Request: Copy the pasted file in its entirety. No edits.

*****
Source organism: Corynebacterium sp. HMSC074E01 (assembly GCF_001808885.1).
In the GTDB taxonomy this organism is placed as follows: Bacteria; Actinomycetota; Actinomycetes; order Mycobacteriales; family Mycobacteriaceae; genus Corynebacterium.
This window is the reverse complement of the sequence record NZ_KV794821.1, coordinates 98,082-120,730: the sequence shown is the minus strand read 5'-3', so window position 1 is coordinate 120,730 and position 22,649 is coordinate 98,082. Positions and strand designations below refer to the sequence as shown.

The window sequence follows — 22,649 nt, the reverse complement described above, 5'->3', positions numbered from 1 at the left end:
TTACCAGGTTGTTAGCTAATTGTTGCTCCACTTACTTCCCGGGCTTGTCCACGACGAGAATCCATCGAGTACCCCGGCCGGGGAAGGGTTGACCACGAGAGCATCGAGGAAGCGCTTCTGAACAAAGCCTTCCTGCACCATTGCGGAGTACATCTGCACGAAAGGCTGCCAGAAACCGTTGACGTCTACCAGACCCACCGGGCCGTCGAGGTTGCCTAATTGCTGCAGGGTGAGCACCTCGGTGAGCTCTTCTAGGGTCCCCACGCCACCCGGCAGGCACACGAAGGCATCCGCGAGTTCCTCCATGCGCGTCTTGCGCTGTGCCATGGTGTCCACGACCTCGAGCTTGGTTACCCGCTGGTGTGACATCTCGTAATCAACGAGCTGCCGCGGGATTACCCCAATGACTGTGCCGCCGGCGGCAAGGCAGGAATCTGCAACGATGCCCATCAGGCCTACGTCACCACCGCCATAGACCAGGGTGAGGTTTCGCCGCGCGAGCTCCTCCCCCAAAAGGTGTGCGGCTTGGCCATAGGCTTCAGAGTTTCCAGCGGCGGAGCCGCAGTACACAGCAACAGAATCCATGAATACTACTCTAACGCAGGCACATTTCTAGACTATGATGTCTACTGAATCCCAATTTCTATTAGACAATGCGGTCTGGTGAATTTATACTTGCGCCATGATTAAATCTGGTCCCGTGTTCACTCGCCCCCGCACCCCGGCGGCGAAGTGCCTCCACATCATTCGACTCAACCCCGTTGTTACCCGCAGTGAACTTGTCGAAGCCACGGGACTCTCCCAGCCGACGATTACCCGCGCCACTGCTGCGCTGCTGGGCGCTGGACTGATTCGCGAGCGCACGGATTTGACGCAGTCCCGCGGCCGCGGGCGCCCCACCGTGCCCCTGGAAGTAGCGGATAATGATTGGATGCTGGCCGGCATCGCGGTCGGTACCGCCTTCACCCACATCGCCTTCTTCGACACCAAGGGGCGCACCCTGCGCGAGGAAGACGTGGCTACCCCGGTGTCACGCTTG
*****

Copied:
Source organism: Corynebacterium sp. HMSC074E01 (assembly GCF_001808885.1).
In the GTDB taxonomy this organism is placed as follows: Bacteria; Actinomycetota; Actinomycetes; order Mycobacteriales; family Mycobacteriaceae; genus Corynebacterium.
This window is the reverse complement of the sequence record NZ_KV794821.1, coordinates 98,082-120,730: the sequence shown is the minus strand read 5'-3', so window position 1 is coordinate 120,730 and position 22,649 is coordinate 98,082. Positions and strand designations below refer to the sequence as shown.

The window sequence follows — 22,649 nt, the reverse complement described above, 5'->3', positions numbered from 1 at the left end:
TTACCAGGTTGTTAGCTAATTGTTGCTCCACTTACTTCCCGGGCTTGTCCACGACGAGAATCCATCGAGTACCCCGGCCGGGGAAGGGTTGACCACGAGAGCATCGAGGAAGCGCTTCTGAACAAAGCCTTCCTGCACCATTGCGGAGTACATCTGCACGAAAGGCTGCCAGAAACCGTTGACGTCTACCAGACCCACCGGGCCGTCGAGGTTGCCTAATTGCTGCAGGGTGAGCACCTCGGTGAGCTCTTCTAGGGTCCCCACGCCACCCGGCAGGCACACGAAGGCATCCGCGAGTTCCTCCATGCGCGTCTTGCGCTGTGCCATGGTGTCCACGACCTCGAGCTTGGTTACCCGCTGGTGTGACATCTCGTAATCAACGAGCTGCCGCGGGATTACCCCAATGACTGTGCCGCCGGCGGCAAGGCAGGAATCTGCAACGATGCCCATCAGGCCTACGTCACCACCGCCATAGACCAGGGTGAGGTTTCGCCGCGCGAGCTCCTCCCCCAAAAGGTGTGCGGCTTGGCCATAGGCTTCAGAGTTTCCAGCGGCGGAGCCGCAGTACACAGCAACAGAATCCATGAATACTACTCTAACGCAGGCACATTTCTAGACTATGATGTCTACTGAATCCCAATTTCTATTAGACAATGCGGTCTGGTGAATTTATACTTGCGCCATGATTAAATCTGGTCCCGTGTTCACTCGCCCCCGCACCCCGGCGGCGAAGTGCCTCCACATCATTCGACTCAACCCCGTTGTTACCCGCAGTGAACTTGTCGAAGCCACGGGACTCTCCCAGCCGACGATTACCCGCGCCACTGCTGCGCTGCTGGGCGCTGGACTGATTCGCGAGCGCACGGATTTGACGCAGTCCCGCGGCCGCGGGCGCCCCACCGTGCCCCTGGAAGTAGCGGATAATGATTGGATGCTGGCCGGCATCGCGGTCGGTACCGCCTTCACCCACATCGCCTTCTTCGACACCAAGGGGCGCACCCTGCGCGAGGAAGACGTGGCTACCCCGGTGTCACGCTTG